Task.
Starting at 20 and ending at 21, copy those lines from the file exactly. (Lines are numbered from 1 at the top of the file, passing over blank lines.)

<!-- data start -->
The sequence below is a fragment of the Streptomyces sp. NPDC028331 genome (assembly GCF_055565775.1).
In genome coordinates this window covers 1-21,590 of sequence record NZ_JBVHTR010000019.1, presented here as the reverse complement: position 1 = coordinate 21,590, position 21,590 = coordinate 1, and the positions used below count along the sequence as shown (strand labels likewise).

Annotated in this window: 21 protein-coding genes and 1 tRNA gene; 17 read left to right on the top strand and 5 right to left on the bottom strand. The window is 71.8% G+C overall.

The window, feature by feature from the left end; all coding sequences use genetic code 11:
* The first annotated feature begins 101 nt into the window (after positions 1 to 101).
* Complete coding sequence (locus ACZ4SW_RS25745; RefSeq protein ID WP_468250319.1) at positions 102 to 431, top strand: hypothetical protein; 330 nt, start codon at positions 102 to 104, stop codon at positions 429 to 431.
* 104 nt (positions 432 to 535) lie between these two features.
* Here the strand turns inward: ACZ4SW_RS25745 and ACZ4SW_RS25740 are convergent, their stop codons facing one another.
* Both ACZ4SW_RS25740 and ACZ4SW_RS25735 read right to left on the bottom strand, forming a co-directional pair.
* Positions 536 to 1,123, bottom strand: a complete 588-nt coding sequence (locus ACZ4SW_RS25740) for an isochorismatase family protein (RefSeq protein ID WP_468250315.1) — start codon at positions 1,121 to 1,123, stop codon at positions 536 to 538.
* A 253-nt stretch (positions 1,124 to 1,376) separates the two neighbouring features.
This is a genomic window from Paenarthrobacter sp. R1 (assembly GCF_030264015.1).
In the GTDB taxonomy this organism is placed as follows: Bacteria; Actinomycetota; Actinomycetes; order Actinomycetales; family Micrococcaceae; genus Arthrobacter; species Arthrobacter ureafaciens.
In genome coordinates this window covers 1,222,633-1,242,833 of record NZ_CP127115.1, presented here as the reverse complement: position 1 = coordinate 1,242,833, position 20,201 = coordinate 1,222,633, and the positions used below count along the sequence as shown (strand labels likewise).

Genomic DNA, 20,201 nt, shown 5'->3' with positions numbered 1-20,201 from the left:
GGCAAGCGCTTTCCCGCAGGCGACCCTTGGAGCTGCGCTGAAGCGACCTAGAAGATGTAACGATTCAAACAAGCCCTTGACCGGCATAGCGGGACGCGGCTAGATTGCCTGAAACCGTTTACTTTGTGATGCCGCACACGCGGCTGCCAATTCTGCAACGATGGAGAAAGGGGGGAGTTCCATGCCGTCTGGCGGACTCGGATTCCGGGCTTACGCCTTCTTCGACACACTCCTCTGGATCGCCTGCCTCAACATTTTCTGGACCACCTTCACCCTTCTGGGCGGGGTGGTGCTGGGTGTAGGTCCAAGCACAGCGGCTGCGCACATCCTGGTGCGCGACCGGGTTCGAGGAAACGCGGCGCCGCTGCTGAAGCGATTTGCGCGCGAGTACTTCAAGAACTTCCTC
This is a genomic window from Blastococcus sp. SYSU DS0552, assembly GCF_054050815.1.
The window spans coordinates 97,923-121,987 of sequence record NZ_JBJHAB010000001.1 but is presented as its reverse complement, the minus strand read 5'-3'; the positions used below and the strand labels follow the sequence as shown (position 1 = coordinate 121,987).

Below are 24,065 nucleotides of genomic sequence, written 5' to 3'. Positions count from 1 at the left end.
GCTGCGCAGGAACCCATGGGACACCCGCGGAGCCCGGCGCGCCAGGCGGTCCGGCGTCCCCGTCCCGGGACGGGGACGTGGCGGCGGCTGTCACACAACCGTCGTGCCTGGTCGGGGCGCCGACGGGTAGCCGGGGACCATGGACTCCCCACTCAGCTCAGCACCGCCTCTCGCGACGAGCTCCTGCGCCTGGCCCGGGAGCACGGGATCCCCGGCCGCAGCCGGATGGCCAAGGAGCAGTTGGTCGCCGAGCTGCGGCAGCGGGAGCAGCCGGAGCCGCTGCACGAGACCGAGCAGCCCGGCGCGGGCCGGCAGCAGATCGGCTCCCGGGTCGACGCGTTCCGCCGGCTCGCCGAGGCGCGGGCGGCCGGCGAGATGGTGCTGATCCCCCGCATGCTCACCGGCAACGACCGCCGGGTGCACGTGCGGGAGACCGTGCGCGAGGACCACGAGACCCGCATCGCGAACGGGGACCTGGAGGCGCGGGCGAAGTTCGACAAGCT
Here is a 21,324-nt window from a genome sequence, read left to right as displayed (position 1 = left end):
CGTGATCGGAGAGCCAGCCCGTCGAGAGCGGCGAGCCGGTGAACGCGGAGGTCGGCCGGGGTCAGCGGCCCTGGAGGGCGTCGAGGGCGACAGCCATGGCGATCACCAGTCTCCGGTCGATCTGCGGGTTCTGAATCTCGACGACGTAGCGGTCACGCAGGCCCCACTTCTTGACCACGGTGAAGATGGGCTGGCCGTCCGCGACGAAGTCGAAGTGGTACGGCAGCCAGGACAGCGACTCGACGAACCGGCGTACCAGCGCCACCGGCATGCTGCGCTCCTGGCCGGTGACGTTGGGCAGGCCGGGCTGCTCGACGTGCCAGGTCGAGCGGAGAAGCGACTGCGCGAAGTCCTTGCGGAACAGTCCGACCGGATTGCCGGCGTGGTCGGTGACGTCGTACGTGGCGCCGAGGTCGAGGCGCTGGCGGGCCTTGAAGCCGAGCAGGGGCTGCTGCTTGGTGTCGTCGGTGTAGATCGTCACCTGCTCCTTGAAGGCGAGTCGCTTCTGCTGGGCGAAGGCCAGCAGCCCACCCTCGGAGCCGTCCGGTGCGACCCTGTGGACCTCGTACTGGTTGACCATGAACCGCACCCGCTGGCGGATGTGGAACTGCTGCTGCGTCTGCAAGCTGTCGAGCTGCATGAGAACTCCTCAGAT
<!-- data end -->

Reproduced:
GCTGCGCAGGAACCCATGGGACACCCGCGGAGCCCGGCGCGCCAGGCGGTCCGGCGTCCCCGTCCCGGGACGGGGACGTGGCGGCGGCTGTCACACAACCGTCGTGCCTGGTCGGGGCGCCGACGGGTAGCCGGGGACCATGGACTCCCCACTCAGCTCAGCACCGCCTCTCGCGACGAGCTCCTGCGCCTGGCCCGGGAGCACGGGATCCCCGGCCGCAGCCGGATGGCCAAGGAGCAGTTGGTCGCCGAGCTGCGGCAGCGGGAGCAGCCGGAGCCGCTGCACGAGACCGAGCAGCCCGGCGCGGGCCGGCAGCAGATCGGCTCCCGGGTCGACGCGTTCCGCCGGCTCGCCGAGGCGCGGGCGGCCGGCGAGATGGTGCTGATCCCCCGCATGCTCACCGGCAACGACCGCCGGGTGCACGTGCGGGAGACCGTGCGCGAGGACCACGAGACCCGCATCGCGAACGGGGACCTGGAGGCGCGGGCGAAGTTCGACAAGCT
Here is a 21,324-nt window from a genome sequence, read left to right as displayed (position 1 = left end):